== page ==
Single Source of Truth for Beginners

Single Source of Truth for Beginners

Single source of truth (SSOT) is a concept used to ensure that everyone in an organization bases business decisions on the same data. Creating a single source of truth is straightforward. To put an SSOT in place, an organization must provide relevant personnel with one source that stores the data points they need.

A quick skim of Google search results won’t shed much light on what exactly is the “single source of truth” — or the SSOT. Wikipedia defines it as, “_the practice of structuring information models and associated data schema such that every data element is mastered in only one place._” If your reaction was along the lines of, “Wait, what?” then you’re not alone. As a software engineering student, when I first heard this term, I thought it sounded more like a line from a Sci-Fi/Fantasy book series than a computer science concept. It was only until I put this into practice when learning about tables and object associations in Ruby, that I understood why this concept is so crucial.

First, it’s important to clarify that SSOT is an overarching computer science term and can be applied towards many languages. I’ll only concentrate on Ruby for purposes of this article. Using an object-oriented programming language, we (aspiring) engineers and developers build objects (or things, whichever is easier to understand) by first considering what the intended use is, and then by how it interacts with different objects.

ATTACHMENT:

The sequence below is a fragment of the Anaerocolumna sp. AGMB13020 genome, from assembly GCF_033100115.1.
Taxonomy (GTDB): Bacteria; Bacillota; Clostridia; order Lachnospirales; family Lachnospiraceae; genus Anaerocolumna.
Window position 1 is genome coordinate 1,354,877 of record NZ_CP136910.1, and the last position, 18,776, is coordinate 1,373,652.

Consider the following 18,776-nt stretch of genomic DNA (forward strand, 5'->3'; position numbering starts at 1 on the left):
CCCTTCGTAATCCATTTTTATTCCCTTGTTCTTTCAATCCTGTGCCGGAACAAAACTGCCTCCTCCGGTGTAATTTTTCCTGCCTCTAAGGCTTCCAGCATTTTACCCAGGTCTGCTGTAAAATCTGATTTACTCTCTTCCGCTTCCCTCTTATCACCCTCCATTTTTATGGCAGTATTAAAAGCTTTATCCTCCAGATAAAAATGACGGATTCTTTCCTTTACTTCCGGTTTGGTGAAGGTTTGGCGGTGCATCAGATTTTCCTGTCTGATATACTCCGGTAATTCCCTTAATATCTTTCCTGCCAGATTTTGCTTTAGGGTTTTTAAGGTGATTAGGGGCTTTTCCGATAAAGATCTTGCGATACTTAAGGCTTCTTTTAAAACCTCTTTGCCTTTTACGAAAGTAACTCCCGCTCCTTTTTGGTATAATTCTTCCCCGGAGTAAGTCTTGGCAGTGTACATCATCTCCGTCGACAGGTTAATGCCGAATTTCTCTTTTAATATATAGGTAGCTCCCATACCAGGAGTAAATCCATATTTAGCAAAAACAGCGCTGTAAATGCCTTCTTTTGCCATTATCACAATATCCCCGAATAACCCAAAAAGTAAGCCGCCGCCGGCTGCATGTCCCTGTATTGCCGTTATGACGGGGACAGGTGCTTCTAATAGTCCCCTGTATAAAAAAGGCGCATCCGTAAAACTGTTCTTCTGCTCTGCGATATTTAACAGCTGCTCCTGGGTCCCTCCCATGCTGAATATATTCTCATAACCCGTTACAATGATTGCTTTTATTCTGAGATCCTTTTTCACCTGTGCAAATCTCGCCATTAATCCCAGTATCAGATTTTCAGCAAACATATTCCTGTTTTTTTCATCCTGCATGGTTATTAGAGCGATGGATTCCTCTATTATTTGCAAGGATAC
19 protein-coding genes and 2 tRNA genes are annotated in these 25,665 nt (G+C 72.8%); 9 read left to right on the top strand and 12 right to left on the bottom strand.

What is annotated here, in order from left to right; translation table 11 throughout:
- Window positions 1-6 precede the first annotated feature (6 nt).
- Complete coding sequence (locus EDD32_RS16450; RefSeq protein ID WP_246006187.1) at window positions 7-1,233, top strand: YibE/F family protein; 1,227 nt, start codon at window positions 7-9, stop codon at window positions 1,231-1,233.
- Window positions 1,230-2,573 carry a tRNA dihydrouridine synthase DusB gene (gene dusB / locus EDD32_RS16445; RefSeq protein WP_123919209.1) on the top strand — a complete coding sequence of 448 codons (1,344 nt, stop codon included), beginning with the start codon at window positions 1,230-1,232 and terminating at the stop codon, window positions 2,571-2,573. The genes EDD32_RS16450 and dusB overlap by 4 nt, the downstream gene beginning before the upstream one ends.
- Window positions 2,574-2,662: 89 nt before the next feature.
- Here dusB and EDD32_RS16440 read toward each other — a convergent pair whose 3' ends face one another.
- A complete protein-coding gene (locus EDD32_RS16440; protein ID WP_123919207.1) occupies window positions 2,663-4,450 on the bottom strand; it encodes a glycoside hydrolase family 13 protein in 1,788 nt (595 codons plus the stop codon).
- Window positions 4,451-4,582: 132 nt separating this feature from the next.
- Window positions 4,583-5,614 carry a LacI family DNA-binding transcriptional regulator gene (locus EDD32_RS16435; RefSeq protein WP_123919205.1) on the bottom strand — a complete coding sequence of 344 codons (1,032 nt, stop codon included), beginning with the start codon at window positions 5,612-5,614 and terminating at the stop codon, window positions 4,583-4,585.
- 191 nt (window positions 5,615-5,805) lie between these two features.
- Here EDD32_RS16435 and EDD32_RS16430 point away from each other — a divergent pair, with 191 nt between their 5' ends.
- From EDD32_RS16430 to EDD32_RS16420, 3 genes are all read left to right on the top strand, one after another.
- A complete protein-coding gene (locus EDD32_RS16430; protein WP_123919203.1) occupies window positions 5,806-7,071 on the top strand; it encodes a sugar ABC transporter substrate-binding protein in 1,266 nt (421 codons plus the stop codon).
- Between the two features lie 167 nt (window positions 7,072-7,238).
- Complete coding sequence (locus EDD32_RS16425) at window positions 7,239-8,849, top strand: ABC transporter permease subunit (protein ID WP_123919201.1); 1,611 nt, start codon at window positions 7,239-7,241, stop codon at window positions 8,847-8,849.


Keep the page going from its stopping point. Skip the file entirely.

Ok…can I get an example?

Let’s use a hypothetical situation from Avatar: The Last Airbender, when Zuko (“Lee”) and Uncle Iroh (“Mushi”) open a tea shop in Ba Sing Se.

Please excuse how uneven the arrows are. Images are not my own.

You would build a class called Shopkeeper and create the instances “Lee” and “Mushi”. Think of a class as a template — it wouldn’t be very time efficient to create a class for every individual object. These two shopkeepers own a tea shop, the Jasmine Dragon. The Jasmine Dragon is such a success that they have repeat customers. Likewise, you’d create a class Shop with the instance “Jasmine Dragon” and create the class Customer for their many repeat customers. It doesn’t matter if they have 5, 50, or even 500 customers. The shopkeepers know their customers and vice versa, because the tea shop is what links them. In Ruby, these three classes would each be their individual tables, and the tea shop is the single source of truth. They can interact with each other through this source.

What happens if we expand our number of classes?

Previously on Avatar, Aang and his friends travel to Chin Village where they are shocked to discover that not only is the Avatar not welcome, but in a previous life, Avatar Kyoshi allegedly killed their founder, Chin the Conqueror. Aang tries to make amends with the village but his attempts fail to win them over.

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